Anyone unaware of the importance of securing personal data in the high-tech world of the 21st century has either been studying with some yogi in a cave in the Himalayas, living in a shack in the Canadian wilderness or has been lost in the Australian Outback sinceâ€¦well, since, at least, the turn of the century. Sometimes it seems that a week doesn't go by without a new revelation about the Russian government, Chinese gangsters or some hacker without a cause breaking in and stealing personal information stored on various corporate servers.
In the 1990s, we started learning about viruses, Trojan horses, and worms that could corrupt our computer's system or destroy our data. With the turn of the century we began to learn that any electronic device, with programs that could access the internet, was at risk for invasion and that there were those who were willing to crack open any computer or cell phone to get the data contained therein. Today, we have botnets to worry about along with everything else. And the list is only going to continue to grow.
Being concerned and responsible, people bought software to protect their personal computers. If people were part of a large enough entity that invested in networks, they needed more powerful software to protect their system. If they were a very large entity, they hired departments of security professionals to keep the stored data safe and sound.
In the last few years, we began to hear about something called The Cloud. The Cloud promised to transform the very concept of computing. It would do so by increasing computing power and increasing data storage. By and large, it has lived up to that promise. Of course, any place that data and programs are stored is fertile ground for hacker attacks. For many, the issue of Cloud security is resolved by contracting services with those capable of dedicating resources to fend off the attacks. For those who purchase their own â€œCloud,â€ they find it necessary to also factor in the cost of paying for additional security.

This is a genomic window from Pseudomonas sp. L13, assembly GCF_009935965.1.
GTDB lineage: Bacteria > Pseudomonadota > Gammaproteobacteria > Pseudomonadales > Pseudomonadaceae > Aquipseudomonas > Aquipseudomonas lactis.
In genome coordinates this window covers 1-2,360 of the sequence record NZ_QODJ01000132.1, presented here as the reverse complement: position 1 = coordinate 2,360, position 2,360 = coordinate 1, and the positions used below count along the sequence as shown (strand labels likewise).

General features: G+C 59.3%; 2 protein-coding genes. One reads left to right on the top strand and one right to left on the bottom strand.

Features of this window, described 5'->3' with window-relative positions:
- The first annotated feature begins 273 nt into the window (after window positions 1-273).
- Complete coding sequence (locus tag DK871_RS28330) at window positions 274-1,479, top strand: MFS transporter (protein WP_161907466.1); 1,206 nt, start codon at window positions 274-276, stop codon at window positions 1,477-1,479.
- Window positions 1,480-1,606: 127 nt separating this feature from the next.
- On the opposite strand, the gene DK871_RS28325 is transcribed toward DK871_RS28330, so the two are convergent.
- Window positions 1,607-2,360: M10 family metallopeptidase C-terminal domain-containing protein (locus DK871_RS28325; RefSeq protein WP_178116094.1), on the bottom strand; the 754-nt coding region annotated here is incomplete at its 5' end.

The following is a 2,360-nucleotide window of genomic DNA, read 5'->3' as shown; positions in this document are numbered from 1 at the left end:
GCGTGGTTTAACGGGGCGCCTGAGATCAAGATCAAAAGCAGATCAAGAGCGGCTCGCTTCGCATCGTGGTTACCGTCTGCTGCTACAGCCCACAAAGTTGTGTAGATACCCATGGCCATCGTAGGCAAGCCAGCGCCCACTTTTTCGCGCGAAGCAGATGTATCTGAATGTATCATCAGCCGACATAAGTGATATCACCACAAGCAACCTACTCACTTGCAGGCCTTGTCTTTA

The struggle between security and those trying to bypass security is an ongoing war that is likely to extend far into the future. Although the hackers, particularly those with vast resources available, occasionally are successful, by and large, security generally emerges as the victor. And, for the most part, people feel secure. But is this sense of security justified?
Not really. As it happens, there is a third element in this modern age of data sharing that is often overlooked. Data transmitted between a Cloud-based solution and the network or computer where work is being done needs to be secured as well. Those who want to steal or do mischief know perfectly well that it is during transmission that data is at its most vulnerable. Any program that includes transmitting data between two or more points should be held accountable for insuring safe and secure transmission. It is only by using advanced encryption protocols that an individual or business has any hope of foiling those determined to cause harm.
From its inception, MyOutcomes has been keenly aware of the need to secure data where it is stored, where it is used and, once again demonstrating forward-thinking solutions, during transmission. Patient data is not only de-identified during transmission, but it is encrypted. And these security protocols are engaged whichever direction the data is traveling, as well as for whatever device the user is using.
MyOutcomes, the web-based application of PCOMS, is a leader for developing secure applications for psychotherapy. MyOutcomes enables the therapist to administer the ORS (Outcome Rating Scale) and the SRS (Session Rating Scale), secure in the knowledge that their client's data is safe. The ORS and SRS easily brings the client's voice into the therapeutic session, allowing the client to share their perception of their own functioning and the therapeutic relationship. And this can be accomplished with the therapist and client being assured that their data is being given the best protection available.